The Joys of Heaven

Come, Lord, and warm each languid heart

Author: Anne Steele
Published in 156 hymnals

Printable scores: PDF, Noteworthy Composer
Audio files: MIDI

Representative Text

1 Come, Lord, and warm each languid heart,
Inspire each lifeless tongue;
And let the joys of heaven impart
Their influence to our song.

2 Sorrow, and pain, and ev'ry care,
And discord there shall cease;
And perfect joy and love sincere
Adorn the realms of peace.

3 The soul, from sin forever free,
Shall mourn its power no more;
But, clothed in spotless purity,
Redeeming love adore.

4 There on a throne, how dazzling bright
Th'exalted Saviour shines,
And beams ineffable delight
On all the heavenly minds.

5 There shall the foll'wers of the Lamb
Join in immortal songs,
And endless honors to His name
Employ their tuneful tongues.

6 Lord, tune our hearts to praise and love,
Our feeble notes inspire;
Till, in Thy blissful courts above,
We join th'angelic choir.

Source: Book of Worship (Rev. ed.) #578

Author: Anne Steele

Anne Steele was the daughter of Particular Baptist preacher and timber merchant William Steele. She spent her entire life in Broughton, Hampshire, near the southern coast of England, and devoted much of her time to writing. Some accounts of her life portray her as a lonely, melancholy invalid, but a revival of research in the last decade indicates that she had been more active and social than what was previously thought. She was theologically conversant with Dissenting ministers and "found herself at the centre of a literary circle that included family members from various generations, as well as local literati." She chose a life of singleness to focus on her craft. Before Christmas in 1742, she declined a marriage proposal from contemporar… Go to person page >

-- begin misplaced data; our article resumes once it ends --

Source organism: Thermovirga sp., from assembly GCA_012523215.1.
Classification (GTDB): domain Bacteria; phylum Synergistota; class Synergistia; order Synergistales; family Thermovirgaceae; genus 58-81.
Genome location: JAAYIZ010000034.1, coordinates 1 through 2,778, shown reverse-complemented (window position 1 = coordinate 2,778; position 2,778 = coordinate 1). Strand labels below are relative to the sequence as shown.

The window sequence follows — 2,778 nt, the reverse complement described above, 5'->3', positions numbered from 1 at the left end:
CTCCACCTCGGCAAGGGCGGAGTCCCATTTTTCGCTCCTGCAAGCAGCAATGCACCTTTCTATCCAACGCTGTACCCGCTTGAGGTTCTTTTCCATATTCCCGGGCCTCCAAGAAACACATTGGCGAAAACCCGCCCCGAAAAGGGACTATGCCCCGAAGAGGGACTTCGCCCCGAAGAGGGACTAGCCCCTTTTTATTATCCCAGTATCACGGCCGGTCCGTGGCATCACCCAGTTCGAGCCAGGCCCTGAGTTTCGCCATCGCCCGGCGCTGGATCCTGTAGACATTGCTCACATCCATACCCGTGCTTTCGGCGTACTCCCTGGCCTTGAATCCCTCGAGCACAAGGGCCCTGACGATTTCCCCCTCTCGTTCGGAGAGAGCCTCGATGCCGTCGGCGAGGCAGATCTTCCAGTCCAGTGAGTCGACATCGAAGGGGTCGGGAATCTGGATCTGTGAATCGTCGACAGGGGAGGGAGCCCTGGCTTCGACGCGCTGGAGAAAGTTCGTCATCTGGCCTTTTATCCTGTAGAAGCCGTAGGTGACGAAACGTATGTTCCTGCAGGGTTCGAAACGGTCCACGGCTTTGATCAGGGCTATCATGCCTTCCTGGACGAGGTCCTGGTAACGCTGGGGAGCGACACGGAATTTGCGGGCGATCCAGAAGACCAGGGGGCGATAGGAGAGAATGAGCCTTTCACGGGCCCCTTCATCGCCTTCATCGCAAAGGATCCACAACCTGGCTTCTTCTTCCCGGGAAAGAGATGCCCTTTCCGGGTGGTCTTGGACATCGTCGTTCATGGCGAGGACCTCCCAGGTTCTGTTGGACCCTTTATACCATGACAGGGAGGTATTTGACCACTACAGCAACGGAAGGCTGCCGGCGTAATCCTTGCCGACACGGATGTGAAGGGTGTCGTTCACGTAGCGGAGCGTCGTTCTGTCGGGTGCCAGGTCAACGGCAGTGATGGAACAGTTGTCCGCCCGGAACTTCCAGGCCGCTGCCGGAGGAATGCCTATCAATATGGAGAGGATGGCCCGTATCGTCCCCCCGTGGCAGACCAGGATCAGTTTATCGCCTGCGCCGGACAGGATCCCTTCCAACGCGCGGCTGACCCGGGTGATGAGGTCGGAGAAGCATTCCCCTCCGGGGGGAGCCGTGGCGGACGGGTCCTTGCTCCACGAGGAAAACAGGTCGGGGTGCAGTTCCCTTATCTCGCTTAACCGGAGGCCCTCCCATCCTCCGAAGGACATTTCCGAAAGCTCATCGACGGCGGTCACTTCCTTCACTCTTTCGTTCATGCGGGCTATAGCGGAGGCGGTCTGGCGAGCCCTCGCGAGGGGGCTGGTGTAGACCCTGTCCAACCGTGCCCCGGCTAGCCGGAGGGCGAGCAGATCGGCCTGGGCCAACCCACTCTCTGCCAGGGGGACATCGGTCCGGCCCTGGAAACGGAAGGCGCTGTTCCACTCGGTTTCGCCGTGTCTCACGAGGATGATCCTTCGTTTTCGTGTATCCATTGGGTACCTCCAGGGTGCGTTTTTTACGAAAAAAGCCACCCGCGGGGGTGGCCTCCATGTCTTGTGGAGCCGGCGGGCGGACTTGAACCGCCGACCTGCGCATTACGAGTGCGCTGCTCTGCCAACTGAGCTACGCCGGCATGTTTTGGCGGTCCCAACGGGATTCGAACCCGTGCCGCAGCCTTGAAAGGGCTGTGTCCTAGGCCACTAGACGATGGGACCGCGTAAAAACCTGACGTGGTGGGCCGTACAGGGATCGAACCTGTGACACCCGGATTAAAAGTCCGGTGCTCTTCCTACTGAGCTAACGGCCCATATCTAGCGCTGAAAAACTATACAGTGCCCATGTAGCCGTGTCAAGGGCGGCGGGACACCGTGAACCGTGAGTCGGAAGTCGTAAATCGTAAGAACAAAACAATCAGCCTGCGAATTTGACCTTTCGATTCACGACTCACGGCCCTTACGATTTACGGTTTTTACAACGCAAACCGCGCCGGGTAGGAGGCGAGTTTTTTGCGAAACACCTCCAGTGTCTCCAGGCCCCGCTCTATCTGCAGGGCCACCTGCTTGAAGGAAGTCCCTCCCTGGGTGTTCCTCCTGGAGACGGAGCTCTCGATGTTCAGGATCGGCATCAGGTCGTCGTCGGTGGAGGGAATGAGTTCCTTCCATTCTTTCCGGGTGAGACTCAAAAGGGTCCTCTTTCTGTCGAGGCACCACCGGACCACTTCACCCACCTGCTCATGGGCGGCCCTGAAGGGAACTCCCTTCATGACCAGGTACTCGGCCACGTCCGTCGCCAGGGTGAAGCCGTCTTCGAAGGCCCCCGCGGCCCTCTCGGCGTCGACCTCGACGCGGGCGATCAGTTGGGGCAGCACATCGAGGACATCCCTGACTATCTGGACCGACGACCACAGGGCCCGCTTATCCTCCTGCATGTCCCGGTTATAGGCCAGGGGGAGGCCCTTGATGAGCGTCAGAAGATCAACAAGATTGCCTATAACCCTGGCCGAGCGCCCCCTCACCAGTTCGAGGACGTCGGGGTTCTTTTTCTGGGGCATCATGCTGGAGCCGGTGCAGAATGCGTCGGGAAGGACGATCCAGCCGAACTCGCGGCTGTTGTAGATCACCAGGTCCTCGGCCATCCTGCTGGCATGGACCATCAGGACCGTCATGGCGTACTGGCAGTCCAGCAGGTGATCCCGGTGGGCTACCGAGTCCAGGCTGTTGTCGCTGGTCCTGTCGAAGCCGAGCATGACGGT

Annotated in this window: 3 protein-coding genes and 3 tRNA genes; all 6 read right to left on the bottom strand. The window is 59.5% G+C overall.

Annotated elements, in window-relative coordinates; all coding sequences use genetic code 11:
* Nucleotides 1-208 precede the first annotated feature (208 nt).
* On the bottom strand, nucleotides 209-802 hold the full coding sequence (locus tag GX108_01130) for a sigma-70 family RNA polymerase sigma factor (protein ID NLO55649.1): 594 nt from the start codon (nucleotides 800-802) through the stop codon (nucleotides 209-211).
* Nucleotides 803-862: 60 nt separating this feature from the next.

Text Information

First Line: Come, Lord, and warm each languid heart
Title: The Joys of Heaven
Author: Anne Steele
Language: English
Copyright: Public Domain


Come, Lord, and warm each languid heart . Anne Steele. [Joys of Heaven.] First published in her vPoems, chiefly Devotional, &c, 1760, vol. i. p. 34 (2nd ed., 1780, vol. i. p. 34); and in Sedgwick's reprint of her Hymns, 1863, p. 21. In the Ash & Evans Bristol Collection, 1769, 8 stanzas were given as No. 402, and were thus introduced into the Nonconformist hymnals. R. Conyers (Psalms & Hymns, 2nd ed., 1774, No. 360) and W. Row, through Toplady's Psalms & Hymns, 2nd ed., 1787, No. 411, gave other centos to the Church of England. Centos, all beginning with stanza i., and usually compiled from one of those collections, are found in a great number of hymnals both in Great Britain and America.

--John Julian, Dictionary of Hymnology (1907)



The Cyber Hymnal #9519
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The Cyber Hymnal #9519

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